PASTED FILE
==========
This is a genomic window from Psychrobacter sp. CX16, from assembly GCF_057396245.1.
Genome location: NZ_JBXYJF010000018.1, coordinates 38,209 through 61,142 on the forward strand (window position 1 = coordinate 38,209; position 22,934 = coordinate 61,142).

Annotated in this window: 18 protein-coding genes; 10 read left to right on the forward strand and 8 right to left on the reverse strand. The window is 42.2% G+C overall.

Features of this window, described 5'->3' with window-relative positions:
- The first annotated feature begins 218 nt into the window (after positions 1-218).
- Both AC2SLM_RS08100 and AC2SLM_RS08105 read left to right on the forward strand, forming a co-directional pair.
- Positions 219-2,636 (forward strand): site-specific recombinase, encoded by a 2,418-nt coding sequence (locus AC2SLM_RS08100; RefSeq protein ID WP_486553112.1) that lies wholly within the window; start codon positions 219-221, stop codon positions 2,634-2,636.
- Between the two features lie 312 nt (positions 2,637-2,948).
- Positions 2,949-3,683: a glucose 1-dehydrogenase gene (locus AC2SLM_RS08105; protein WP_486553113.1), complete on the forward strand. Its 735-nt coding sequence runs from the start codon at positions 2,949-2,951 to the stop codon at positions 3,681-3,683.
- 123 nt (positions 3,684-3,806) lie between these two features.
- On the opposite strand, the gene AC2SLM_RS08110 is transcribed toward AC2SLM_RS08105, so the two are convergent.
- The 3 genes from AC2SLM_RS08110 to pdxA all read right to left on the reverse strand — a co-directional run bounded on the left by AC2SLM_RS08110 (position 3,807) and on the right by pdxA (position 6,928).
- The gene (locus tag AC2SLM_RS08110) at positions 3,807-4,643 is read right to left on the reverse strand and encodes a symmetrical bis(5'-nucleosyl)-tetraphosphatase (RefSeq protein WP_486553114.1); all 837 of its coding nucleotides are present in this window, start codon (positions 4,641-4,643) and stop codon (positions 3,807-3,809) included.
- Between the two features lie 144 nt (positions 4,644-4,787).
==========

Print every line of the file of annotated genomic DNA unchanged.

This is a genomic window from Psychrobacter sp. CX16, from assembly GCF_057396245.1.
Genome location: NZ_JBXYJF010000018.1, coordinates 38,209 through 61,142 on the forward strand (window position 1 = coordinate 38,209; position 22,934 = coordinate 61,142).

Annotated in this window: 18 protein-coding genes; 10 read left to right on the forward strand and 8 right to left on the reverse strand. The window is 42.2% G+C overall.

Features of this window, described 5'->3' with window-relative positions:
- The first annotated feature begins 218 nt into the window (after positions 1-218).
- Both AC2SLM_RS08100 and AC2SLM_RS08105 read left to right on the forward strand, forming a co-directional pair.
- Positions 219-2,636 (forward strand): site-specific recombinase, encoded by a 2,418-nt coding sequence (locus AC2SLM_RS08100; RefSeq protein ID WP_486553112.1) that lies wholly within the window; start codon positions 219-221, stop codon positions 2,634-2,636.
- Between the two features lie 312 nt (positions 2,637-2,948).
- Positions 2,949-3,683: a glucose 1-dehydrogenase gene (locus AC2SLM_RS08105; protein WP_486553113.1), complete on the forward strand. Its 735-nt coding sequence runs from the start codon at positions 2,949-2,951 to the stop codon at positions 3,681-3,683.
- 123 nt (positions 3,684-3,806) lie between these two features.
- On the opposite strand, the gene AC2SLM_RS08110 is transcribed toward AC2SLM_RS08105, so the two are convergent.
- The 3 genes from AC2SLM_RS08110 to pdxA all read right to left on the reverse strand — a co-directional run bounded on the left by AC2SLM_RS08110 (position 3,807) and on the right by pdxA (position 6,928).
- The gene (locus tag AC2SLM_RS08110) at positions 3,807-4,643 is read right to left on the reverse strand and encodes a symmetrical bis(5'-nucleosyl)-tetraphosphatase (RefSeq protein WP_486553114.1); all 837 of its coding nucleotides are present in this window, start codon (positions 4,641-4,643) and stop codon (positions 3,807-3,809) included.
- Between the two features lie 144 nt (positions 4,644-4,787).